There’s a lot of theories of psychology.  If I tried it enumerate them, the list would  long.  The one that comes to mind when looking at folks’ reaction to this pandemic, including my own, is attachment theory.  See John Bowlby, Mary Ainsworth, and others.

This approach suggests there are different ways we attach to loved ones early on, and then how we relate to the social world as we grow older.  These patterns of behavior are broken into four approaches: Secure, Avoidant, Anxious/Ambivalent, and Unresolved/Disorganized.

Let’s see how these might line up with one’s relationship to the Covid-19 pandemic, especially in terms of living with the unknown, ‘shelter in place,’ and mortality.

Secure:  I am not easily frightened, am not particularly worried about being abandoned or fearful in matters of intimacy.  In chaotic and frightening situations, one can expect a reasonably resilient response.  Of course, this person can become upset, but there is shorter recovery time.  The deep enclosure of quarantine and mandated social distance from some and in house physical intimacy with others are problematic, but the problem solving skills of the securely attached come to the fore.  This is an autonomous reaction.

Avoidant: I am nervous in close contact with others, I don’t like to trust others, and I really really don’t like to depend on others.  The avoidant’s response is to be dismissive.  Each new situation for the avoidant becomes a challenge to maintain independence and self reliance.  Because this pandemic has so many unknowns and has jammed roommates, friends, and family members into close quarters, the style’s response would be to retreat and be dismissive of the dangers and seriousness of this pandemic.  This retreat would look like isolating and/or anger if pushed to interact.  In response to the pandemic, their avoidance could lead them into a “Minimizer” approach.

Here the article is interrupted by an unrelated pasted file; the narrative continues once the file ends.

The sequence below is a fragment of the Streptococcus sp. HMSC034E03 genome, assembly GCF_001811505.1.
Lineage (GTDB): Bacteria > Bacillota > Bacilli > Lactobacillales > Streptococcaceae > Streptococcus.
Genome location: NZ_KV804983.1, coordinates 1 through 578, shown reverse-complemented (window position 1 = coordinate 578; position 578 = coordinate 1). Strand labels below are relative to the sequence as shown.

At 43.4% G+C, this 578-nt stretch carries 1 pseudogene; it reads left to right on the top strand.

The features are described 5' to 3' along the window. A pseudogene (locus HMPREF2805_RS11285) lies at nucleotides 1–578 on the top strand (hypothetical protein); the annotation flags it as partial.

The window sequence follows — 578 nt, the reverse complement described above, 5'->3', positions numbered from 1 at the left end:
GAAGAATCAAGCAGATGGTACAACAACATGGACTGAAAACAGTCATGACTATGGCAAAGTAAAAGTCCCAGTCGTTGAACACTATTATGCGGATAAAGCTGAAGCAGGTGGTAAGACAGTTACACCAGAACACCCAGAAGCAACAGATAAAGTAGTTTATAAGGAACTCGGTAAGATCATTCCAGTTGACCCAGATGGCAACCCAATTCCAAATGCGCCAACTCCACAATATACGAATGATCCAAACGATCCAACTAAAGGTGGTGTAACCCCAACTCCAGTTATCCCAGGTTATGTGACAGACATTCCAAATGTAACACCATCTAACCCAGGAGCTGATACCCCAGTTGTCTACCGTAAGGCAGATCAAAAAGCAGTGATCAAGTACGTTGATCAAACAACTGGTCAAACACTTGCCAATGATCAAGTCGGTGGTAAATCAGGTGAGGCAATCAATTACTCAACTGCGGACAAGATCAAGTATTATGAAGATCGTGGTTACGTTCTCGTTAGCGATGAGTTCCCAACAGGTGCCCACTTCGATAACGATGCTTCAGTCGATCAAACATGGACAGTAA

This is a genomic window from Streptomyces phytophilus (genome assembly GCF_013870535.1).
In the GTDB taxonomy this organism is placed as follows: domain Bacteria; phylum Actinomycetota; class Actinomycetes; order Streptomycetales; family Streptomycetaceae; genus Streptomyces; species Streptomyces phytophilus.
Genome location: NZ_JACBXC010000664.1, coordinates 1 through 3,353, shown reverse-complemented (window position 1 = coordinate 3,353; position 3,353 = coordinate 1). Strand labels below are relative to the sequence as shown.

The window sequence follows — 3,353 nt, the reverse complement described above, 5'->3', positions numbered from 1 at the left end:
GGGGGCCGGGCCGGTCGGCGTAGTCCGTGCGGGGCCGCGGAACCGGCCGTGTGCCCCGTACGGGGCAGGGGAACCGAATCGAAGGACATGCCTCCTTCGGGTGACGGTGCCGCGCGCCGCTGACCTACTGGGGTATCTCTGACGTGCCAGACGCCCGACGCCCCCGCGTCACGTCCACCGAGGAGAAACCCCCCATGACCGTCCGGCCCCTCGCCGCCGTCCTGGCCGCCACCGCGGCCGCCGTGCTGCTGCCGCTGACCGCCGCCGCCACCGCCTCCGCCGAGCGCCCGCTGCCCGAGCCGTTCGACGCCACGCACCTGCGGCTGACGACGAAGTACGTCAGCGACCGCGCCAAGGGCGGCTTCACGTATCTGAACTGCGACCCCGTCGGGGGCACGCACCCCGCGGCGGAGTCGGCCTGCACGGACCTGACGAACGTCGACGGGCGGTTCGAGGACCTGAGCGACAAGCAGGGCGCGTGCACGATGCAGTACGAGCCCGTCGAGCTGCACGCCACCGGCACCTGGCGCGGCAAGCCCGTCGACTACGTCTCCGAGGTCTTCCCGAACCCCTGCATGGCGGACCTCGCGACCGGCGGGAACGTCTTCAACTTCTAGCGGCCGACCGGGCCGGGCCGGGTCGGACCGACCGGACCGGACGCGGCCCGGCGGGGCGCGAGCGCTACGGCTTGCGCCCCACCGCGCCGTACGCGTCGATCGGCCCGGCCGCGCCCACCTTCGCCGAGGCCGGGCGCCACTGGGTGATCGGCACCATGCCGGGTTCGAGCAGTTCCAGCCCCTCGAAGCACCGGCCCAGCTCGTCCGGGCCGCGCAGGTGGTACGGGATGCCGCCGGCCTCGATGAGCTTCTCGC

Anxious: The anxiously attached are preoccupied with their relationships.  Constantly worried about the stability of my social world, I anxiously want social contact and reassurance, and am disappointed and hurt if that reassurance does not arrive.  This attachment style would feel highly pained that we are now mandated to have ‘Social Distance.’  Here, anxiety and preoccupation would be the key themes— worry about family, friends, the world.   Of course, one must be concerned about these, but to be effective in this global crisis, it is crucial to recover from the worry and be able to manage the problems.   In response to the pandemic, this anxiety could lead them into a “Maximizer” way of coping.

Unresolved/Disorganized:  Typically, this attachment style is a result of trauma and chaos.  Here there are tremendous swings of sense of identity, intense inner chaos, and extremes in differing responses to the world.  Coerced quarantine and the lack of safety would suggest a fair amount of disruptive actions for this person and some amount of distress for those in close proximity to them.

These attachment styles are vastly general, but they are a way to think through our own reactions to this rapidly changing and frightening world.  They can also be signposts for healing change.   More about that next time.

Go easy, folks.

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